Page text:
There’s two problems here. Much as we love cooperatives ourselves the obvious feature of hem is that they’ve not got any capital. They thus need to grow into a market position rather than just leap into trying to be a large player in a capital hungry industry like insurance. For their capital comes from retained earnings, rather than having some capitalists providing capital: that’s rather the point of them. That these coops did try to leap in and become large players in a capital intensive market means they’re all going bust.

Nonprofit co-ops, the health care law’s public-spirited alternative to mega-insurers, are awash in red ink and many have fallen short of sign-up goals, a government audit has found.

Under President Barack Obama’s overhaul, taxpayers provided $2.4 billion in loans to get the co-ops going, but only one out of 23 — the one in Maine — made money last year, said the report out Thursday. Another one, the Iowa/Nebraska co-op, was shut down by regulators over financial concerns.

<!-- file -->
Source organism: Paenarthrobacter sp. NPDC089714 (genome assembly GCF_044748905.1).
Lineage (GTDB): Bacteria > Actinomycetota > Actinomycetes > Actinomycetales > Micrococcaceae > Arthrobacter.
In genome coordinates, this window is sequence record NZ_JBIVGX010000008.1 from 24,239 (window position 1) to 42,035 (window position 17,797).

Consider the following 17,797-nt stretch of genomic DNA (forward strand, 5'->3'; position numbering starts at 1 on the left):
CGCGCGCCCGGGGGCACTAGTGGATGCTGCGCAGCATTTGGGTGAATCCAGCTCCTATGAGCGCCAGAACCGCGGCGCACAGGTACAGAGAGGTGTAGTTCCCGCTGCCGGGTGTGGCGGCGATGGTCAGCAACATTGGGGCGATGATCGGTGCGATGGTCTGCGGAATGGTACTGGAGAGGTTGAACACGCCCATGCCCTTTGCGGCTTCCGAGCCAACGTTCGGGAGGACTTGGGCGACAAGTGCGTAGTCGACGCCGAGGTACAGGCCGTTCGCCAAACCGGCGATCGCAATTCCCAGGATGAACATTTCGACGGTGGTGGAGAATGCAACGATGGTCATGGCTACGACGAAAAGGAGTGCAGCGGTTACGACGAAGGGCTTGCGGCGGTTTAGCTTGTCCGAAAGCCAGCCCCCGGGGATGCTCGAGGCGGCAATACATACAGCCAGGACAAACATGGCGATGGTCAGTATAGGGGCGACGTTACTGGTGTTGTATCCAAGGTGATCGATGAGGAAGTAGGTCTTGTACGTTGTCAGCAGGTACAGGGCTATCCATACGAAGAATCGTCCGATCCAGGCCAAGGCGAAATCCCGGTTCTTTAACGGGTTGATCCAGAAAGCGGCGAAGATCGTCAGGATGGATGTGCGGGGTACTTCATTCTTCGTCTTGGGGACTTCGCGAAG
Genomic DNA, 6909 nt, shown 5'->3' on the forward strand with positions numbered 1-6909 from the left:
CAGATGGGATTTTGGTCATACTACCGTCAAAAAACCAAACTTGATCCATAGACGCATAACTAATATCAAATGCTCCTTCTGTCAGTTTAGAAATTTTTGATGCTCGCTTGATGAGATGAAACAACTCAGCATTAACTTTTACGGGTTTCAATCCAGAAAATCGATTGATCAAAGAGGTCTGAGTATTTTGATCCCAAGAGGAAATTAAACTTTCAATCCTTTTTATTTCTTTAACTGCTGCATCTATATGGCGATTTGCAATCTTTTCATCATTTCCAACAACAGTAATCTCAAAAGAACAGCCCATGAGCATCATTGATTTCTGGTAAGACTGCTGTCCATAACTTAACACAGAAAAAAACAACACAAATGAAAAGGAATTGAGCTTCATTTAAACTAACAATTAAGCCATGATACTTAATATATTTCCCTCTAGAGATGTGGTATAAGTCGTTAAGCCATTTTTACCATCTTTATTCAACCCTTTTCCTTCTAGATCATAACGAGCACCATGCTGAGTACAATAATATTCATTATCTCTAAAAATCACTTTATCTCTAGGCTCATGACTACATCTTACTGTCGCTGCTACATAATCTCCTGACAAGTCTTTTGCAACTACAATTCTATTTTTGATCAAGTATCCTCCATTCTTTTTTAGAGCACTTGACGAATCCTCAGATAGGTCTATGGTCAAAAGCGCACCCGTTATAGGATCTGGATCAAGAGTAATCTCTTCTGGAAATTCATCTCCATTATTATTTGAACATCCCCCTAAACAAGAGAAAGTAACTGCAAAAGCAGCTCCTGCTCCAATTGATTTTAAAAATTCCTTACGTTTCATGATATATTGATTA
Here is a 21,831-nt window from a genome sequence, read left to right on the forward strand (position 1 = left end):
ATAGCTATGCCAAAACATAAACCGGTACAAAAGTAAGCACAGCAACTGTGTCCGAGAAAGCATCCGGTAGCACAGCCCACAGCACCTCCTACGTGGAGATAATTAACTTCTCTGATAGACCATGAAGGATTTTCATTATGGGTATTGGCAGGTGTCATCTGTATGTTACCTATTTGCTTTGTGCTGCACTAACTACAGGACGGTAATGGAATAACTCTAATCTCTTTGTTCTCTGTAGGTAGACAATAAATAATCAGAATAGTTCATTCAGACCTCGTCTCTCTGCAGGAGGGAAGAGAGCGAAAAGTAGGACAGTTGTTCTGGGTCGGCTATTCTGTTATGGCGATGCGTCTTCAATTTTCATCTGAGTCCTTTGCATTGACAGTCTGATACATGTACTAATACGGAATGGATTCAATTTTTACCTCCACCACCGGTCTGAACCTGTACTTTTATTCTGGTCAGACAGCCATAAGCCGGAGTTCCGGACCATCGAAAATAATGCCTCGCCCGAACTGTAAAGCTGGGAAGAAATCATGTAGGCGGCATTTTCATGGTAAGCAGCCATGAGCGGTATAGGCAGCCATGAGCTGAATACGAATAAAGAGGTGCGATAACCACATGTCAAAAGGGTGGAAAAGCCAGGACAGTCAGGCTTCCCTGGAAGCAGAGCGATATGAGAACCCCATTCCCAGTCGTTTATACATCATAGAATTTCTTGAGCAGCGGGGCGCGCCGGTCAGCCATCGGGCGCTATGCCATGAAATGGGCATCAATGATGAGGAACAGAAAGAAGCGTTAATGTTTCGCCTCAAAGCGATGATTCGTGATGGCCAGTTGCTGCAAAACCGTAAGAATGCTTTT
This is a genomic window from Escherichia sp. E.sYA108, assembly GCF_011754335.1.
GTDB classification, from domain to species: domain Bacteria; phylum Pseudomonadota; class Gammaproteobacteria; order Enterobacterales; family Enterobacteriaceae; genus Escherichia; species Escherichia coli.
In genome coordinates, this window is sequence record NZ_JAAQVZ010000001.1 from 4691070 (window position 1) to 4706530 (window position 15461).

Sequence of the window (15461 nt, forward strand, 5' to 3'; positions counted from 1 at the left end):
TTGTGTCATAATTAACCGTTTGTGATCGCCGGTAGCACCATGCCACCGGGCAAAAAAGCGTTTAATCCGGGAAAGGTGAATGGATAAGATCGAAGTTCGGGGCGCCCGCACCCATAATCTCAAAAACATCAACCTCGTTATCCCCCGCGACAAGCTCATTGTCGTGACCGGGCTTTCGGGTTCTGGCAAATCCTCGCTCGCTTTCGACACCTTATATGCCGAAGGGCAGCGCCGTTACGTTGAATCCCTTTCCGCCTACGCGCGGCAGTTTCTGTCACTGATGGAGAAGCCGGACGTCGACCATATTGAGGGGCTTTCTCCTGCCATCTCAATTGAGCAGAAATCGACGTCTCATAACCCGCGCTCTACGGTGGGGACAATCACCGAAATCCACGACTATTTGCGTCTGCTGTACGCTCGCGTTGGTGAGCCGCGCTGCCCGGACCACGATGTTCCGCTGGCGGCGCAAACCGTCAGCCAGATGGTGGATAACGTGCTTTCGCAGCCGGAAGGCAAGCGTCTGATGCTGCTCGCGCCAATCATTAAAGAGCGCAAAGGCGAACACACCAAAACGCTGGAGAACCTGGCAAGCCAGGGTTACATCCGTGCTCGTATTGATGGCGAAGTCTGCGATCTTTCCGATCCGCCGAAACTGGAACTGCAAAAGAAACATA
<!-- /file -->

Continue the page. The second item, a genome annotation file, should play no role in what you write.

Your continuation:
The audit by the Health and Human Services inspector general’s office also found that 13 of the 23 lagged far behind their 2014 enrollment projections.

The probe raised concerns about whether federal loans will be repaid, and recommended closer supervision by the administration as well as clear standards for recalling loans if a co-op is no longer viable. Just last week, the Louisiana Health Cooperative announced it would cease offering coverage next year, saying it’s “not growing enough to maintain a healthy future.” About 16,000 people are covered by that co-op.

Wise observers like Dennis the Peasant were predicting that this would happen. But they’re also not cheap: